Although population density, adjacency to the Congo river, the presence of a port and ongoing fishing and trade activity were found to be significant risk factors in the single factor analysis of environmental variables, Table 1 shows that population density and fishing and trade activity were the only HZ level risk factors that were retained in the multivariate model. The R2 in this final model was 77.2%.
lower limit CI95%
upper limit CI95%
lower limit CI95%
upper limit CI95%
HZ population density
HZ adjacency to Congo River
HZ presence of major river
HZ presence of port
HZ presence of fishing and trade activity
HZ floodable area
Among the samples sent to INRB between July to September 2011, 15% (22/149) of those originating from Kinshasa province and 25% (91/368) of those from other provinces tested positive for Vibrio cholerae serogroup O1, El Tor, serotype Inaba. All of the ten samples sent to CDC were confirmed to beVibrio cholerae serogroup O1, biotype El Tor, serotype Inaba and shared the same antibiotic resistance pattern: resistance to trimethoprim-sulfa, furazolidone, nalidixic acid, sulfisoxaole, and streptomycin, and intermediate resistance to Chloramphenicol. All isolates were susceptible to Tetracycline and Ciprofloxacin.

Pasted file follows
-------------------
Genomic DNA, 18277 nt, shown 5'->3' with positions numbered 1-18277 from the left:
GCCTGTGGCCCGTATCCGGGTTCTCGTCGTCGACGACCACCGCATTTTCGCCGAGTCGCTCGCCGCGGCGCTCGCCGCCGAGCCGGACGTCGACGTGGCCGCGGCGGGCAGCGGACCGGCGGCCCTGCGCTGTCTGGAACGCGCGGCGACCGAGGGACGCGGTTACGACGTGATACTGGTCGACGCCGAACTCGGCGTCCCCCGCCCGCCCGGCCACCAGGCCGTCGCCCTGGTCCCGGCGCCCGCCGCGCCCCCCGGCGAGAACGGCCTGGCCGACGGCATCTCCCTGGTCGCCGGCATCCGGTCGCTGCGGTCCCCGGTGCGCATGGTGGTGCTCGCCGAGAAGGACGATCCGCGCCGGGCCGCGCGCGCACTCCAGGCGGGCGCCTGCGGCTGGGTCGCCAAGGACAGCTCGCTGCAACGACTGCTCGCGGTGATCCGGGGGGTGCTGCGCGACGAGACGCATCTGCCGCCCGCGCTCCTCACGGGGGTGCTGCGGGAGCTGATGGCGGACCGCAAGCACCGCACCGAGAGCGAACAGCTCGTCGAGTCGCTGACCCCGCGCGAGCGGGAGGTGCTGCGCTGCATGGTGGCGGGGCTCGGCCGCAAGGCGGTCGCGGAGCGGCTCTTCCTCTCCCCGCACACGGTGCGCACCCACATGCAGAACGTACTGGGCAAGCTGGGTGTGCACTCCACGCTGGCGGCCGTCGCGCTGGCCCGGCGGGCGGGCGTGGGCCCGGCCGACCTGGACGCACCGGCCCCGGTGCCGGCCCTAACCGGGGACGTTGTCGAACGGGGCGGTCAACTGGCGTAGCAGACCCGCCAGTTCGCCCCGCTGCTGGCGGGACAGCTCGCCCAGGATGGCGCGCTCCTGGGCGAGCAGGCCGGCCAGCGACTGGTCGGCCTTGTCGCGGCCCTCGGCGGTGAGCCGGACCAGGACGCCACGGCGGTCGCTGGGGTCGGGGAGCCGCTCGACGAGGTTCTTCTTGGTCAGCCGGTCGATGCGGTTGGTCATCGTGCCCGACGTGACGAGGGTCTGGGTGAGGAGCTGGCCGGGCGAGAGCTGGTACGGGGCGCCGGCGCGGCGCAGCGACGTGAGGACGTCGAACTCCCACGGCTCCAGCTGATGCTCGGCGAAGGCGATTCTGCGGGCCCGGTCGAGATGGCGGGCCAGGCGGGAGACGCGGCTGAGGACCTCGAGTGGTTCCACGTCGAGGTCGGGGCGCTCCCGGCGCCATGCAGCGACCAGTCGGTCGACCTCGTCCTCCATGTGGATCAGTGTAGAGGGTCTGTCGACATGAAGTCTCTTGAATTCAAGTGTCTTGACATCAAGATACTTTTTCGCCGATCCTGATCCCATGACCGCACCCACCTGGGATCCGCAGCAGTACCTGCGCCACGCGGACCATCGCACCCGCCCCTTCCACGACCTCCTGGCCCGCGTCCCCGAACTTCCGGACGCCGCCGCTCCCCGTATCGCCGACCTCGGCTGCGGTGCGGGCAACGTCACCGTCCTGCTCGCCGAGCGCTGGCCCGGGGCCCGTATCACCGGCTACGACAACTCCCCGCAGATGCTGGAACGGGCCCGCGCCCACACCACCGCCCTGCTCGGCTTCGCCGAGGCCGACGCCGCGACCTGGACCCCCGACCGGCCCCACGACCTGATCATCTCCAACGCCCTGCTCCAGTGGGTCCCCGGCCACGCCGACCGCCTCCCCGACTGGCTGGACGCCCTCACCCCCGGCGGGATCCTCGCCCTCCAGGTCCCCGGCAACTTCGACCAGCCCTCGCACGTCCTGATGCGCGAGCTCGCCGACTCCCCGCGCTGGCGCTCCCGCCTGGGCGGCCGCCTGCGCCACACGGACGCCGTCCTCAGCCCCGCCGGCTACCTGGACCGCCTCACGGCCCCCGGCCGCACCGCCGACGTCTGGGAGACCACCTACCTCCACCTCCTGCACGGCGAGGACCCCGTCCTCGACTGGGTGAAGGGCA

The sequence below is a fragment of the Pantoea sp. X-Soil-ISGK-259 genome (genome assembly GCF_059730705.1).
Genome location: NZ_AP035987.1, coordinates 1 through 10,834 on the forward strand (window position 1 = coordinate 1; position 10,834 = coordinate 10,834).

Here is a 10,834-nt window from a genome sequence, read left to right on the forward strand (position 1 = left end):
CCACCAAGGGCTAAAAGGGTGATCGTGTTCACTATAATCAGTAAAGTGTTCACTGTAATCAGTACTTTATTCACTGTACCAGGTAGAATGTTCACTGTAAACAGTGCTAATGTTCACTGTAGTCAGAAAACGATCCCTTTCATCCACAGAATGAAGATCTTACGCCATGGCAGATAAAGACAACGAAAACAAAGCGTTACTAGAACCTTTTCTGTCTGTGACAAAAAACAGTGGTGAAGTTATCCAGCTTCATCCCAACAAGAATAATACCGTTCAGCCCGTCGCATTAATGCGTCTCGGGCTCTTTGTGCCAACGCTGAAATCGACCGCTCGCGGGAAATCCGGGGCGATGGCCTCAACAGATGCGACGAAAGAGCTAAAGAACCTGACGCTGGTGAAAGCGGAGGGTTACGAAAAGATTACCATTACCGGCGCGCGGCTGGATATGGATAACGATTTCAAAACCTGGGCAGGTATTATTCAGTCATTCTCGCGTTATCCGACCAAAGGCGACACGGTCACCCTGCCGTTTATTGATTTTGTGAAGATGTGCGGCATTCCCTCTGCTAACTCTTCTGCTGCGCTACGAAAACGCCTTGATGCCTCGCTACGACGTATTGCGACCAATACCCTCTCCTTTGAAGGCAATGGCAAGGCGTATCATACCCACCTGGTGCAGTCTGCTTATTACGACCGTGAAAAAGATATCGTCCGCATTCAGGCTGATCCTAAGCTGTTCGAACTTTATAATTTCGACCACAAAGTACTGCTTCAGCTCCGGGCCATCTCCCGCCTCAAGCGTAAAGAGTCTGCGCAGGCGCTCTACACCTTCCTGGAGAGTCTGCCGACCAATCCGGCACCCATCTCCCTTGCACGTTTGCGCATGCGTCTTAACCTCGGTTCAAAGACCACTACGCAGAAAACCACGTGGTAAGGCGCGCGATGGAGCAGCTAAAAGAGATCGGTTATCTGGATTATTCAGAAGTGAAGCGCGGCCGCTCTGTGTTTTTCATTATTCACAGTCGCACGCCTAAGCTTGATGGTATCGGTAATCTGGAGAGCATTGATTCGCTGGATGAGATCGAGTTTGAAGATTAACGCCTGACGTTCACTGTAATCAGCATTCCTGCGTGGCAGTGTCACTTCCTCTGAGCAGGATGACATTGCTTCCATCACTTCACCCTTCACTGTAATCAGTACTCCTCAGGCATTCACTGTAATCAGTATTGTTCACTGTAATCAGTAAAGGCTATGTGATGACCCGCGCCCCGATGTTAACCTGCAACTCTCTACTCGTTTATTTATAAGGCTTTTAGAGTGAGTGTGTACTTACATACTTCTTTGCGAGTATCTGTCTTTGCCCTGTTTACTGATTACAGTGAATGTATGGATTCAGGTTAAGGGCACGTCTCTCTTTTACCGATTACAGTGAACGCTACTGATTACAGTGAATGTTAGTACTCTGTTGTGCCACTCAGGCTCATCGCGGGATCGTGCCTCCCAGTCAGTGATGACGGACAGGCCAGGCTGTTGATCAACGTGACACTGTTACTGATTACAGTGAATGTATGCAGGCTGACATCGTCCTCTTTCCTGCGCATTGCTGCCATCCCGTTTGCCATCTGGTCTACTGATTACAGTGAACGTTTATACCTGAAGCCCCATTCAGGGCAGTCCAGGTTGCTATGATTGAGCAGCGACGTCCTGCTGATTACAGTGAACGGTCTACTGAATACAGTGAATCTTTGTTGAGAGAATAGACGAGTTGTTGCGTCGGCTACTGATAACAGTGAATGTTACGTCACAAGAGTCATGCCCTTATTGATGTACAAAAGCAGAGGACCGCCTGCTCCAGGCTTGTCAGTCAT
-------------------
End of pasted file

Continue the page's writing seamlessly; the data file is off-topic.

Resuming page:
In this study, we describe the unfolding epidemic of cholera in the DRC. We find that the 2011 spatio-temporal pattern of spread is similar to that which occurred during the double peaked epidemic of 1996-2001, with cholera spreading along riverine routes from the eastern lake districts to the capital, Kinshasa. The role of the AGLR and connecting river pathways have previously been associated with cholera epidemics in neighboring Burundi.11